NRDC’s Water program works to secure safe and sufficient water for people and the environment. Working at the federal, state, and local levels, our experts engage and collaborate with a diverse network of stakeholders and partners, including organizations and individuals who share our unwavering commitment to transformative change. 

NRDC helped pass the Clean Water Act, America’s bedrock water-protection law, which was adopted in 1972 but undermined in following decades by the Supreme Court and others. Yet our tireless advocacy led to the 2015 issuance of the Clean Water Rule, which helps restore many of protections the Clean Water Act protections that had been eroded.

Over the years, we’ve adapted to countless shifts in our nation’s political, economic, and social landscape, driving new and creative solutions to both old and emerging challenges. We have the complete range of scientific, legal, and technical skills to pilot, scale, and standardize forward-thinking, market-based solutions to ensure safe and sufficient water for all.

OUR PRIORITIES

  • Advocating for all U.S. waters to be adequately protected by the Clean Water Act
  • Implementing green infrastructure and stormwater solutions to make our cities more livable and our rivers fishable and swimmable
  • Ensuring that homes, farms, and power plants use water as efficiently as possible
  • Helping communities prepare for the water-related impacts of climate change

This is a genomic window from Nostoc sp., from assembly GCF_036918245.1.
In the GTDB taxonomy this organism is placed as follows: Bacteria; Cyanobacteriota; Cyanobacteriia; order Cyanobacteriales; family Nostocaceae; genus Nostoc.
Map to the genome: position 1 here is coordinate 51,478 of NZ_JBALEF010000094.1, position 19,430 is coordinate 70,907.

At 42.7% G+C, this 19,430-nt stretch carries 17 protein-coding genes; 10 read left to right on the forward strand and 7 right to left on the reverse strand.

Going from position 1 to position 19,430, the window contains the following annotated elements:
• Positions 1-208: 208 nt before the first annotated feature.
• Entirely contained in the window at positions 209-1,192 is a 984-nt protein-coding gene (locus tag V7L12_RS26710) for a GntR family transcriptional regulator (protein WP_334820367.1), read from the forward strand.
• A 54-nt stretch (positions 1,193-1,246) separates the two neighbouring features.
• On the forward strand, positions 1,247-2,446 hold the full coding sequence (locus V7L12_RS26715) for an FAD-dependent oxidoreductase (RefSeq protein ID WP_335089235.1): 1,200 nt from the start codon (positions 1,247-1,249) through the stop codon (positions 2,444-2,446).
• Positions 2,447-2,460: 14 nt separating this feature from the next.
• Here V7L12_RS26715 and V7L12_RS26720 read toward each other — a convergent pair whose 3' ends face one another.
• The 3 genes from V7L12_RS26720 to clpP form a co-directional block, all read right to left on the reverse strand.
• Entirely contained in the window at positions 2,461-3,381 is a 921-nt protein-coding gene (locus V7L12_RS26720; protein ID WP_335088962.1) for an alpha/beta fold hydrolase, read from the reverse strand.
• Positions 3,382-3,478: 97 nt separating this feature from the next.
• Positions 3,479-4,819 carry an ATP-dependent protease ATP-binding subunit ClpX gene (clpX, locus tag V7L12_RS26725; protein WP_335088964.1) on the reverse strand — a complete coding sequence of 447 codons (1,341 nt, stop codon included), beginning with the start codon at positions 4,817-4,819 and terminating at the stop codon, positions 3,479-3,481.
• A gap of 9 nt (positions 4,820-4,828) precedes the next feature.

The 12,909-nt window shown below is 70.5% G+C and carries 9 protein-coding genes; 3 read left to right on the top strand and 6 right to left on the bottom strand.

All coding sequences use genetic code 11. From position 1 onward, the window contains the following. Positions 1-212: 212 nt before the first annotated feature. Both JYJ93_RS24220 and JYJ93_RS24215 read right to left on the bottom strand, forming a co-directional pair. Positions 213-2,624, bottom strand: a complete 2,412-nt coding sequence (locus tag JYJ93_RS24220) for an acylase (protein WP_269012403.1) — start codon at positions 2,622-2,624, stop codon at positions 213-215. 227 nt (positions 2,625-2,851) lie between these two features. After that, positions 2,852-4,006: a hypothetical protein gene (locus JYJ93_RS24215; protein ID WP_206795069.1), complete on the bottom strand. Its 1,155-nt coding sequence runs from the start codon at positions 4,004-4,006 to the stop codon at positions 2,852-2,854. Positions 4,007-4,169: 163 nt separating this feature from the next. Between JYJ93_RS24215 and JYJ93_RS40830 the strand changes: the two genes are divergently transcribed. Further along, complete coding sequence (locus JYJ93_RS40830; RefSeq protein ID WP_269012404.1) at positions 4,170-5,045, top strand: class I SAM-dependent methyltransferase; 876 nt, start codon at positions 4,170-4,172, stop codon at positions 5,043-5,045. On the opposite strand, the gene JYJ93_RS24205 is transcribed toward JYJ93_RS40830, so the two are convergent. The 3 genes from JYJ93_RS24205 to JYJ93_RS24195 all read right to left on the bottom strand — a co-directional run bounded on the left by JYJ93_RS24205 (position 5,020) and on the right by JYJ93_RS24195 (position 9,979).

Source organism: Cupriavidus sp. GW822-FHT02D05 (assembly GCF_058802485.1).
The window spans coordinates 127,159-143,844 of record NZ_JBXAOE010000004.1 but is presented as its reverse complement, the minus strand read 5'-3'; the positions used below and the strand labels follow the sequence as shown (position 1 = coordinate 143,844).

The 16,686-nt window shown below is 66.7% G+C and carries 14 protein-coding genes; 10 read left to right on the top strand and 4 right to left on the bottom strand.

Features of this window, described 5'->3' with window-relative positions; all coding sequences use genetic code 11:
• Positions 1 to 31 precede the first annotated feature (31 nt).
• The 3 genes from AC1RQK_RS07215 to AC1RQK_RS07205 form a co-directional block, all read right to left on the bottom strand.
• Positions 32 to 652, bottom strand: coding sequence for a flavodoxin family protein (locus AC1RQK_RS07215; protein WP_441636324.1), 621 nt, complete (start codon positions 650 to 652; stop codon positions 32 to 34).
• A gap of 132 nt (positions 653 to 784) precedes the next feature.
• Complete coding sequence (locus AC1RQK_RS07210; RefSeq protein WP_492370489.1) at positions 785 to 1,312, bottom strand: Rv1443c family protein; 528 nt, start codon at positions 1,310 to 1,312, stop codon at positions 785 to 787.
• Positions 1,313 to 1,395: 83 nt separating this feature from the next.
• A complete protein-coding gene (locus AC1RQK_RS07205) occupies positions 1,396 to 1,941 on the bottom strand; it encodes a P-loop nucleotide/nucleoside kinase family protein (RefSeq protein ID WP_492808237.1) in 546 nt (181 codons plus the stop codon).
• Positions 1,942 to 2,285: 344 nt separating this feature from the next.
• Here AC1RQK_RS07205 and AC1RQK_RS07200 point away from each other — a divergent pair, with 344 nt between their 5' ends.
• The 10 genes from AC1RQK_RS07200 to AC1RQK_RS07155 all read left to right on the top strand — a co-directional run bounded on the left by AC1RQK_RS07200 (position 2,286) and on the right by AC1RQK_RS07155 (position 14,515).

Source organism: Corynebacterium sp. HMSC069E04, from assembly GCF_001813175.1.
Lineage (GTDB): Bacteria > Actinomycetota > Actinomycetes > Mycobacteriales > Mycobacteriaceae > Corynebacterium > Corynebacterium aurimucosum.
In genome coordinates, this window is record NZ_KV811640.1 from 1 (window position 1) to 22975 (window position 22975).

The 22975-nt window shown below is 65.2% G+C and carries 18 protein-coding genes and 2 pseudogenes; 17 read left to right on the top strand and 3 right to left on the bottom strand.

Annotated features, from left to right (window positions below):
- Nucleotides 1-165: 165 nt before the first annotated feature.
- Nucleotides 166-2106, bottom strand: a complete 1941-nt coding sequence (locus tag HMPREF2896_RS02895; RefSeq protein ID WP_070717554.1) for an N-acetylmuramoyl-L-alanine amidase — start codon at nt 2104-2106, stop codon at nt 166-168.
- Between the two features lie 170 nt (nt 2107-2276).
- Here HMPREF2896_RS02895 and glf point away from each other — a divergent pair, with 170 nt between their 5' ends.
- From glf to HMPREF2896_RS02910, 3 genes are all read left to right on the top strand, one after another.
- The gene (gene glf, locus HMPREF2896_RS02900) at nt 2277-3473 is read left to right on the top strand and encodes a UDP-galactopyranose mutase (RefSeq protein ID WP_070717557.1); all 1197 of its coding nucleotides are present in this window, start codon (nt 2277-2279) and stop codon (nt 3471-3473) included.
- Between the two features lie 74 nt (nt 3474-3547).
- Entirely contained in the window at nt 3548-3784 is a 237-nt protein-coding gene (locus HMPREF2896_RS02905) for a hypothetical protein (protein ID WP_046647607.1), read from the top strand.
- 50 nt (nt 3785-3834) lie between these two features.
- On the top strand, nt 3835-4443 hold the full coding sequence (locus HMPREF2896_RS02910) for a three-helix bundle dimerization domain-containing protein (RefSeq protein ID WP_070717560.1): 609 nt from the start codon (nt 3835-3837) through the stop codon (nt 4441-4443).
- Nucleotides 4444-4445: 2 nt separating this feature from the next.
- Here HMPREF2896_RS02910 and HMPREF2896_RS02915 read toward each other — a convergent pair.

• Encouraging farmers to maintain healthy soil and prepare for weather extremes while reducing nutrient pollution
  • Restoring water and native fish to dying rivers

Portfolio

Report

Green infrastructure not only helps stop stormwater runoff, it also replenishes groundwater supplies, beautifies neighborhoods, cleans the air, lowers energy costs, and boosts economies.

Blog

A year after President Obama directed all federal agencies to begin preparing for sea-level rise caused by climate change, national flood-protection standards have yet to go into effect.

Blog

For about a decade and a half, the Clean Water Act has been in disarray. Here's why the final Clean Water Rule is such a big deal.

Issue Brief

Improved water efficiency in cities and on farms, reusing and recycling water, and capturing local rainwater can all help the Golden State's ongoing drought problem.

Blog

To make sure we have enough clean water to drink, cook with, and bathe in, we need to kill the fantasy of the lush, green (and thirsty) lawn.

Report

The National Flood Insurance Program will be a crucial tool as the country weathers more frequent and severe floods with climate change.